From Public Books:
My nine-year-old, S, spends substantially more time online these days, because that is where he sees his friends, and he is at the age where play is his primary form of friendship. They are usually meeting up in Minecraft—the ubiquitous blocky building environment—running on a shared private server, which is to say that they play in the digital playground they have built for themselves. S moved with us to a new state and started at a new school during the pandemic, so he plays with a combination of kids from his old school and his new classmates, whom he’s never met in person. It works.
But lately I am noticing how much less they are building together. Now they mainly run. Run and run from mission to mission, making it up as they go along. It’s like the tag I remember from my own youth, last tastes of wild before the streetlights came on, just a reason to run and yell and leap toward even the smallest horizon.
This, I suppose, has been the grand transposition. For many of us, daily life is now even more heavily delivered through screens. The computer world is the place of the daily grind, and now we struggle to moderate and manage our time out in the flesh world. During their game time, the kids use videoconferencing like Zoom to talk and to sort of feel each other’s presence, but they seldom use their faces. When I peek in on my older child’s classes, I see rows of partly obscured teenage faces. My own child is mainly a forehead with a shock of fluff atop.
The kids are there. But they also seem to have entered a generational compact regarding what that presence should look like. They are trying to force Zoom life back into alignment with their other experiences of digital self-representation, with all the complexities of control, capture, and release pertaining. They have mastered the art of sending forth their appropriate representatives into Zoom space, and I admire them.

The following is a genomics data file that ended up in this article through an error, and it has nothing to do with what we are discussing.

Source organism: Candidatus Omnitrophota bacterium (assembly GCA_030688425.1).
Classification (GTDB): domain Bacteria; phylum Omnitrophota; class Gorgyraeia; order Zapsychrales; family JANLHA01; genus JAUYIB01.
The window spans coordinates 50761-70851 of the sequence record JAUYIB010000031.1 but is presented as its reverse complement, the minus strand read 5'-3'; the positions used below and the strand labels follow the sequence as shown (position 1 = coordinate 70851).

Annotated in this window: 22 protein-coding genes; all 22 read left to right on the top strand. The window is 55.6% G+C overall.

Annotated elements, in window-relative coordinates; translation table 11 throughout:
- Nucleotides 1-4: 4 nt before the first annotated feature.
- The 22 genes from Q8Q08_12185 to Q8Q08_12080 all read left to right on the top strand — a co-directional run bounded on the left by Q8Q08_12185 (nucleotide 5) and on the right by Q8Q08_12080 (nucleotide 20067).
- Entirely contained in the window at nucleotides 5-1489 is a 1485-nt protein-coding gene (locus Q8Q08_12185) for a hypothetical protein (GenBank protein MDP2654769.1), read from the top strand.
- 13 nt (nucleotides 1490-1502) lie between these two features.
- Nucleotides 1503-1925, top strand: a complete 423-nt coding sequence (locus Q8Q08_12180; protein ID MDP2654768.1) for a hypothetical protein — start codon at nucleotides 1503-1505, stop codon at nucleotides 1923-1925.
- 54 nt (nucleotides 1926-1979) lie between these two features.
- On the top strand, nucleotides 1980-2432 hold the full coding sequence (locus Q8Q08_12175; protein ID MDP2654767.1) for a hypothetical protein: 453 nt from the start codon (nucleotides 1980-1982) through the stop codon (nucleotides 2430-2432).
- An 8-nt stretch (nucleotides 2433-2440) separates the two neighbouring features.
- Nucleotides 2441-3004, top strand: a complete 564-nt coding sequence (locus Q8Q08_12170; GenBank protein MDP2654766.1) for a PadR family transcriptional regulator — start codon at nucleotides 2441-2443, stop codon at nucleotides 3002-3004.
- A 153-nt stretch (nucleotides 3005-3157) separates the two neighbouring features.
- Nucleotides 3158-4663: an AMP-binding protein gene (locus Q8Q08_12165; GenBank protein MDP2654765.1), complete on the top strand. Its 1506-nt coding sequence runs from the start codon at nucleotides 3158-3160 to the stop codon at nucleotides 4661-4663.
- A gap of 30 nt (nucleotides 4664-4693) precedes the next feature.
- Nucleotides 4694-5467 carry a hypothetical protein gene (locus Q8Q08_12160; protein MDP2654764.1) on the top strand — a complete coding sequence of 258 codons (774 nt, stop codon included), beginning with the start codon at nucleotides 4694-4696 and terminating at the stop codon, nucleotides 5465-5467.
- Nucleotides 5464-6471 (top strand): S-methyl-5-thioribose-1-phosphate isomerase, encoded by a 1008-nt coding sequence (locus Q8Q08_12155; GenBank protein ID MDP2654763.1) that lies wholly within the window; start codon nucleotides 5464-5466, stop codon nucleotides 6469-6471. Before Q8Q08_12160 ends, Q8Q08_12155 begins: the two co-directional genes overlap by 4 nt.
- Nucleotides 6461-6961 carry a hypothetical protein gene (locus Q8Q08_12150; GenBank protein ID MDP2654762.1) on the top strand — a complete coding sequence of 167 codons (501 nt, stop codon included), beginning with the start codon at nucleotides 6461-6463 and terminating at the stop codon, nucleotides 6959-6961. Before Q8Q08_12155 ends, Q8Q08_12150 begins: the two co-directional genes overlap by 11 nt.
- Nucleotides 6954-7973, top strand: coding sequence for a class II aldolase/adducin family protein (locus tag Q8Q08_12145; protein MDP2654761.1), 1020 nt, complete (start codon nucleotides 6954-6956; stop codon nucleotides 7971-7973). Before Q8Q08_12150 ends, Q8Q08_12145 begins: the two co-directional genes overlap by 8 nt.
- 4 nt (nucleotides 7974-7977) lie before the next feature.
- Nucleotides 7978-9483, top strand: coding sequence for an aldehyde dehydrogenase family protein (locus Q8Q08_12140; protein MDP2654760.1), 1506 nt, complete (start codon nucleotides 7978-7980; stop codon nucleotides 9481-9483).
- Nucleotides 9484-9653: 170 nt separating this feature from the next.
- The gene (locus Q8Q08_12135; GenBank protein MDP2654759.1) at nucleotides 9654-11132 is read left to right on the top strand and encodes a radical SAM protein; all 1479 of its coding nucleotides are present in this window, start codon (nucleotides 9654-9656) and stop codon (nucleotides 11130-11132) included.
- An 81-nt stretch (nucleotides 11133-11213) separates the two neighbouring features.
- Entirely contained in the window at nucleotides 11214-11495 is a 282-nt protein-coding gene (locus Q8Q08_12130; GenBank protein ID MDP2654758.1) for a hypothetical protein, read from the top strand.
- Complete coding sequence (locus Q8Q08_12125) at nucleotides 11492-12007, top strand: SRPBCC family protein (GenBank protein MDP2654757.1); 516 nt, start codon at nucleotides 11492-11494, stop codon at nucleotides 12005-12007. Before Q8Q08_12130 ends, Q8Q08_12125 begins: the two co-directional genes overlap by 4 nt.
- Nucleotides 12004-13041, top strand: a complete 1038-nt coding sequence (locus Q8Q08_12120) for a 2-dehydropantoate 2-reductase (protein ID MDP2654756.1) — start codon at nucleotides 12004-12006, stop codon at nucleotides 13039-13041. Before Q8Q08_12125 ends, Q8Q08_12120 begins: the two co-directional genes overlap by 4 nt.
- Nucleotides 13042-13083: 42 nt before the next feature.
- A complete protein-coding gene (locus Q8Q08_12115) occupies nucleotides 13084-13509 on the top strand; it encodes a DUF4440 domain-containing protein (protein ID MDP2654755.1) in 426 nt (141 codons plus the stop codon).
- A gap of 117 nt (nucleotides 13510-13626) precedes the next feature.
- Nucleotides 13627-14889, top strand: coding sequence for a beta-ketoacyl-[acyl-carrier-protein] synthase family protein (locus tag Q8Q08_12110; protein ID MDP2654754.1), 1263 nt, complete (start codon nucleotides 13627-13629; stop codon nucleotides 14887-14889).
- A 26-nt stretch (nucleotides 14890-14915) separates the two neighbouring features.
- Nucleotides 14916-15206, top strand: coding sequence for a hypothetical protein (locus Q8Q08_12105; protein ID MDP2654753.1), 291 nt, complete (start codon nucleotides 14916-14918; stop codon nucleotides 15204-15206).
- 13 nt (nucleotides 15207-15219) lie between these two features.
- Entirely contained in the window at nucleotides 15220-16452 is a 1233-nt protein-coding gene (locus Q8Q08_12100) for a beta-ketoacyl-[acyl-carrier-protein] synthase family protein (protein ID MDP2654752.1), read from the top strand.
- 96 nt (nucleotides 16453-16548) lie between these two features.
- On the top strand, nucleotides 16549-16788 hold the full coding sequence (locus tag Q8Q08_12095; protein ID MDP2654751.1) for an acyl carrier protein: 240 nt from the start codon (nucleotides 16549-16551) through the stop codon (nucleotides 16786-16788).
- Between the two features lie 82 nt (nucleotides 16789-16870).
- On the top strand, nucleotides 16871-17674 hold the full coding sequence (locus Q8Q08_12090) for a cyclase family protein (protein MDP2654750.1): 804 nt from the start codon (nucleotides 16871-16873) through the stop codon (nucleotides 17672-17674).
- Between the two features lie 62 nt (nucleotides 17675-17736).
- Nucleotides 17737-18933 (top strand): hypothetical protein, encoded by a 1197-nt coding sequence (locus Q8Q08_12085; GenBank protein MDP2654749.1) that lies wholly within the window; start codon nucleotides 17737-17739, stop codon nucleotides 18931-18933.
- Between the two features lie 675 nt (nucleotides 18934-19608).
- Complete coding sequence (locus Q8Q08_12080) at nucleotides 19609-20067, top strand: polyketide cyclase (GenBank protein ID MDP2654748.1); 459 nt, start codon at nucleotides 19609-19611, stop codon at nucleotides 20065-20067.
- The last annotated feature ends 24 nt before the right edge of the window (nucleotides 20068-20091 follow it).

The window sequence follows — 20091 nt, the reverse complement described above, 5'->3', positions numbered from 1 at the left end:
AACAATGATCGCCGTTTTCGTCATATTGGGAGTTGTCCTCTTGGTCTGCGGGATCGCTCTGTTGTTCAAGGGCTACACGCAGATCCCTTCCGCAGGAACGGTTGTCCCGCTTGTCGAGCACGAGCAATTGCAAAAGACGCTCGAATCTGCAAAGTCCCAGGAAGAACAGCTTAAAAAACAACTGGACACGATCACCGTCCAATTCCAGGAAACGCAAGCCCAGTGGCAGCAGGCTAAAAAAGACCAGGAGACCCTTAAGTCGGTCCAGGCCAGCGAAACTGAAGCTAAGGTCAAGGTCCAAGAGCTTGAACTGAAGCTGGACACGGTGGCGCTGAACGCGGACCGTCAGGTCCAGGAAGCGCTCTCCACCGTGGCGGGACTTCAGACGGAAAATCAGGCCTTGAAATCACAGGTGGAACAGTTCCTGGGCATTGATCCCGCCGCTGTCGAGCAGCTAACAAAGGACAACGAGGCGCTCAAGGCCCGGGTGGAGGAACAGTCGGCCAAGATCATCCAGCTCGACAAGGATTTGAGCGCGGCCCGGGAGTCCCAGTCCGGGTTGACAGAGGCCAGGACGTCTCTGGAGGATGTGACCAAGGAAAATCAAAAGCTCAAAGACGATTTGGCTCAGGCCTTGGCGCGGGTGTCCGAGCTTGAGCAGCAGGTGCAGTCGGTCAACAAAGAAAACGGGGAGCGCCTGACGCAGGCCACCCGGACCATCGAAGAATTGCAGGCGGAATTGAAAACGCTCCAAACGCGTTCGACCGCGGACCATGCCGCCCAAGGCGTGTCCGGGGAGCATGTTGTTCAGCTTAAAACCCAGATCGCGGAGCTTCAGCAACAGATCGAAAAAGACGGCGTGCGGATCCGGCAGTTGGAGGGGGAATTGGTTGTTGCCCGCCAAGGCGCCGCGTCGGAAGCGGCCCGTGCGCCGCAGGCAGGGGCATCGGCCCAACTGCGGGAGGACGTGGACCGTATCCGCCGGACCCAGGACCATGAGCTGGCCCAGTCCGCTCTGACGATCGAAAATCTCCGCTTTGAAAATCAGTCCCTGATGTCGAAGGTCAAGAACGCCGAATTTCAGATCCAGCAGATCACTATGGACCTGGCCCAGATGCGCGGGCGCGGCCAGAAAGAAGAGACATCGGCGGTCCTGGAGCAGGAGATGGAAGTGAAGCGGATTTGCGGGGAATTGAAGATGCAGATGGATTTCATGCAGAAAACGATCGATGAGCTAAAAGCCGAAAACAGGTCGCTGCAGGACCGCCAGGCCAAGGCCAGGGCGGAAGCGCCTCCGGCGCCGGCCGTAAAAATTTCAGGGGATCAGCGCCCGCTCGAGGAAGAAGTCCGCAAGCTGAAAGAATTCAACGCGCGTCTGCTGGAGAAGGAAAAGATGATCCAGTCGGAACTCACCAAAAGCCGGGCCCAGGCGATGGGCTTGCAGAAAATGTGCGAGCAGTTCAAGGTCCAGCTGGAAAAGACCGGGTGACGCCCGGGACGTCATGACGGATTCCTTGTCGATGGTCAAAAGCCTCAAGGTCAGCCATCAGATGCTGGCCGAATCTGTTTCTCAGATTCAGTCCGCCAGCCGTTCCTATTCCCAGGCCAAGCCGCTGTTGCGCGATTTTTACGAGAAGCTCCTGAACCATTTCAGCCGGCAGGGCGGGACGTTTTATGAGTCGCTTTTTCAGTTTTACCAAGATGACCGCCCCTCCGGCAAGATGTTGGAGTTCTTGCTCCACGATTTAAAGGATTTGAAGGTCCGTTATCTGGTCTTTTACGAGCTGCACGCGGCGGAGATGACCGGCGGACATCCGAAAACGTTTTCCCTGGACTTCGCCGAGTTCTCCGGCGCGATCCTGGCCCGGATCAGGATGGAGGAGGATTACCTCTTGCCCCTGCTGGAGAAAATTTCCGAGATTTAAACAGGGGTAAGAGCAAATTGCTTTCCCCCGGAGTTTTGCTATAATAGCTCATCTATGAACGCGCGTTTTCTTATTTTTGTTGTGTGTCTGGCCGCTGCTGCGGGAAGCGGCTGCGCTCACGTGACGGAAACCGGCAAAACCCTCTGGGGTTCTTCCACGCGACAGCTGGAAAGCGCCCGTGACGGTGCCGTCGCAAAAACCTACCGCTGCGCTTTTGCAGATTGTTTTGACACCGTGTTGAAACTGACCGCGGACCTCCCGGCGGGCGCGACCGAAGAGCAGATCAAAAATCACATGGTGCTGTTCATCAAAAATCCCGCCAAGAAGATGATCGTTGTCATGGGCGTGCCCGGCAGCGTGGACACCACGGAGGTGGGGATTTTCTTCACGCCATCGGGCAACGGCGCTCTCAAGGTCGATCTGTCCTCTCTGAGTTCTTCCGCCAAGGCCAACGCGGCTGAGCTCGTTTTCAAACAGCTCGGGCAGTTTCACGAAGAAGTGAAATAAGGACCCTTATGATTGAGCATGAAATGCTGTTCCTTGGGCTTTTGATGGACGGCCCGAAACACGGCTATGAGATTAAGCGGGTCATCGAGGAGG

But they also suffer. What day is it? What time is it? We are a household of students and teachers, so of course we actually know; our schedules are as full as on any prepandemic day. But then why does it always feel like time has become unknowable? My guess is that if we were to experience time, we would also have to compute many other scales and quantities, and such a deepening of life’s map would be unbearable.
It’s like an amplified version of when you have a job that requires radically different hours from the people around you. The rhythms are all off, and it’s difficult to communicate the nature of the difference—the different nature, the nature you now inhabit—because even the patterns of your when and how and why are so much at a distance from everyone else. Sunrise becomes your bedtime, and you work hard never to think about what you are missing, because it is seldom that you get to be there when.
This is our place. This digitized where is who we are in this moment. I wonder what my children will remember, the deep sea of their experience spanned across the common space of their screens, spatially edged, temporally edgeless.
Link to the rest at Public Books